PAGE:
Holiday traditions at the Gardner Museum showcase flowering jade trees (Crassula argentea) raised in the Museum’s greenhouse for many years, the oldest ones are 60 years old, with trunks around 10 to 15 cm in diameter and 90 cm tall.

Crassula, holiday courtyard

Other plants thrive around the Museum like jade trees, like silver dusty miller, green aloe, and amaryllis red winter blooms.

 

Isabella Stewart Gardner Museum – Part 1

ISABELLA AND HER LOVE FOR ART AND GARDENS


Last year, we decided to take a trip to the USA, 
my first trip to the USA.
It was fun, cold, hot, windy, special, interesting, fulfilling and everything I never thought it would be.

We met a lot of crazy –yet lovely– people and learned a lot from them and from their culture and surroundings.

Talking to a group of friends, we started a conversation about landscaping and how gardens have become a passion and a way to relax for a lot of people, including me.  One of them listened closely, not everybody is interested in talking about plants with a stranger, but he was and he mentioned this Museum, the Isabella Stewart Gardner Museum; he said it was his favorite and that I should go and take a look.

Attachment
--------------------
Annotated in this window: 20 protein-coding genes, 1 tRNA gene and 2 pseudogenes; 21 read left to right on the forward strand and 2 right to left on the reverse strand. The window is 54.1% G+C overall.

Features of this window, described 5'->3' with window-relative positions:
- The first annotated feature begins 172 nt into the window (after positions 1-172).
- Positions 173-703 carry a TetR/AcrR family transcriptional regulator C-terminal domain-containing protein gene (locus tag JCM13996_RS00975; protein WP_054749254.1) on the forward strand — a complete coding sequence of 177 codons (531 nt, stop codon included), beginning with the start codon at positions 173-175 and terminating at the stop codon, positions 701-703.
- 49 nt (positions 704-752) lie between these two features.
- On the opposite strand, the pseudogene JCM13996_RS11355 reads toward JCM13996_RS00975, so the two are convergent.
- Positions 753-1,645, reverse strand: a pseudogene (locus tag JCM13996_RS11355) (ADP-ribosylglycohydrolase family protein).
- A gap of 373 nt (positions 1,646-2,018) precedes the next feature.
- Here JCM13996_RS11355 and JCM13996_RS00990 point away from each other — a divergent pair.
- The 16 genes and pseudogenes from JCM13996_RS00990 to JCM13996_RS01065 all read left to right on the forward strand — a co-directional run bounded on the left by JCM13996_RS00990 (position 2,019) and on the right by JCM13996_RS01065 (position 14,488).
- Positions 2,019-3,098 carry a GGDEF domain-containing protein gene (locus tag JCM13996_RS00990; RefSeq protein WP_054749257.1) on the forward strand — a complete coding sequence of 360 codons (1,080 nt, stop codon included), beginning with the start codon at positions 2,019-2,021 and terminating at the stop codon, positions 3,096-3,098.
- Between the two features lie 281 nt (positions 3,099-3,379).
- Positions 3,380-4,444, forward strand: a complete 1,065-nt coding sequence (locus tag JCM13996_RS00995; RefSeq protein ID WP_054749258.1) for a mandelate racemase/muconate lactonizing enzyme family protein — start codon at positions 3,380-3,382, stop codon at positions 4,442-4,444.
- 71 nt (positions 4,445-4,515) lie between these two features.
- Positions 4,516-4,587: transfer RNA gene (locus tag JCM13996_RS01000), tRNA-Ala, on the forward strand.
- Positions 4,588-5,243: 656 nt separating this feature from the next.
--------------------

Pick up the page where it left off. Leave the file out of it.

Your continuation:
At first, I was unsure, I don’t know much about art (nothing, to be fair), and I didn’t quite related plants with painting, but I listen carefully and he repeatedly mentioned plants, Italian architecture and other things that sounded good, so I was then interested.

By the end of the conversation, I was like: “ok, it is time for you (me) to learn about art and even if you (me) don’t understand a thing, just GO!!!”… So I listened to myself, and I did.